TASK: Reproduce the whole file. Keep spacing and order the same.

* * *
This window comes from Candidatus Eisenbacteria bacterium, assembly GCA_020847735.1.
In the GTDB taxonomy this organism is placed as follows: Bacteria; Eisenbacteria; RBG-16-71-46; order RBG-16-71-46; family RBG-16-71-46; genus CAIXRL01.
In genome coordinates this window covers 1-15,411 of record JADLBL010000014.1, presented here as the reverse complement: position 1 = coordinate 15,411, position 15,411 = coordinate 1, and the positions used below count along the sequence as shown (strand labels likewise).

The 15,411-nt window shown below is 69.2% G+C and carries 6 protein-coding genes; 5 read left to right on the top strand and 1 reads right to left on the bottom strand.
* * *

This window comes from Candidatus Eisenbacteria bacterium, assembly GCA_020847735.1.
In the GTDB taxonomy this organism is placed as follows: Bacteria; Eisenbacteria; RBG-16-71-46; order RBG-16-71-46; family RBG-16-71-46; genus CAIXRL01.
In genome coordinates this window covers 1-15,411 of record JADLBL010000014.1, presented here as the reverse complement: position 1 = coordinate 15,411, position 15,411 = coordinate 1, and the positions used below count along the sequence as shown (strand labels likewise).

The 15,411-nt window shown below is 69.2% G+C and carries 6 protein-coding genes; 5 read left to right on the top strand and 1 reads right to left on the bottom strand.